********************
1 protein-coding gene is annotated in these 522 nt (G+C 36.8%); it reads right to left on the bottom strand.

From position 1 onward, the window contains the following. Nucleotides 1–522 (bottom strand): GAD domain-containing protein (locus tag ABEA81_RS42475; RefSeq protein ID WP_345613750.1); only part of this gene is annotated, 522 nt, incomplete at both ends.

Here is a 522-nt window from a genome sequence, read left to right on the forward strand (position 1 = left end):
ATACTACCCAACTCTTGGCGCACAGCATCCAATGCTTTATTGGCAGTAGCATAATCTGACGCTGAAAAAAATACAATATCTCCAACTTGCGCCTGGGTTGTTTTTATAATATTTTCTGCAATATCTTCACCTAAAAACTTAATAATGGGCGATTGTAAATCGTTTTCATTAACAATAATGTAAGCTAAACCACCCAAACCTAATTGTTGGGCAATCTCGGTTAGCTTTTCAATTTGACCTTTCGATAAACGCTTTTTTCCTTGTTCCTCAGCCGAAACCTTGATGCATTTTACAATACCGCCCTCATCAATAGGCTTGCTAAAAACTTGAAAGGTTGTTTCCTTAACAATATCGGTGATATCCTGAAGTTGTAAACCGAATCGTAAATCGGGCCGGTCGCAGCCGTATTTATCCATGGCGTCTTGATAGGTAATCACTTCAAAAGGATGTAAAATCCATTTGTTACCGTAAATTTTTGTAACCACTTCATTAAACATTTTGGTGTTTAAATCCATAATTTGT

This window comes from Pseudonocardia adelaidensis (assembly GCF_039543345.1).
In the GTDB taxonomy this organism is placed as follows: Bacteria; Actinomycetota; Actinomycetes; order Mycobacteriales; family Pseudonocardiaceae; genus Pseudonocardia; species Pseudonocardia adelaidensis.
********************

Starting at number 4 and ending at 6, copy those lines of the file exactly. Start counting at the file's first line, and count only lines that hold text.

ATACTACCCAACTCTTGGCGCACAGCATCCAATGCTTTATTGGCAGTAGCATAATCTGACGCTGAAAAAAATACAATATCTCCAACTTGCGCCTGGGTTGTTTTTATAATATTTTCTGCAATATCTTCACCTAAAAACTTAATAATGGGCGATTGTAAATCGTTTTCATTAACAATAATGTAAGCTAAACCACCCAAACCTAATTGTTGGGCAATCTCGGTTAGCTTTTCAATTTGACCTTTCGATAAACGCTTTTTTCCTTGTTCCTCAGCCGAAACCTTGATGCATTTTACAATACCGCCCTCATCAATAGGCTTGCTAAAAACTTGAAAGGTTGTTTCCTTAACAATATCGGTGATATCCTGAAGTTGTAAACCGAATCGTAAATCGGGCCGGTCGCAGCCGTATTTATCCATGGCGTCTTGATAGGTAATCACTTCAAAAGGATGTAAAATCCATTTGTTACCGTAAATTTTTGTAACCACTTCATTAAACATTTTGGTGTTTAAATCCATAATTTGT

This window comes from Pseudonocardia adelaidensis (assembly GCF_039543345.1).
In the GTDB taxonomy this organism is placed as follows: Bacteria; Actinomycetota; Actinomycetes; order Mycobacteriales; family Pseudonocardiaceae; genus Pseudonocardia; species Pseudonocardia adelaidensis.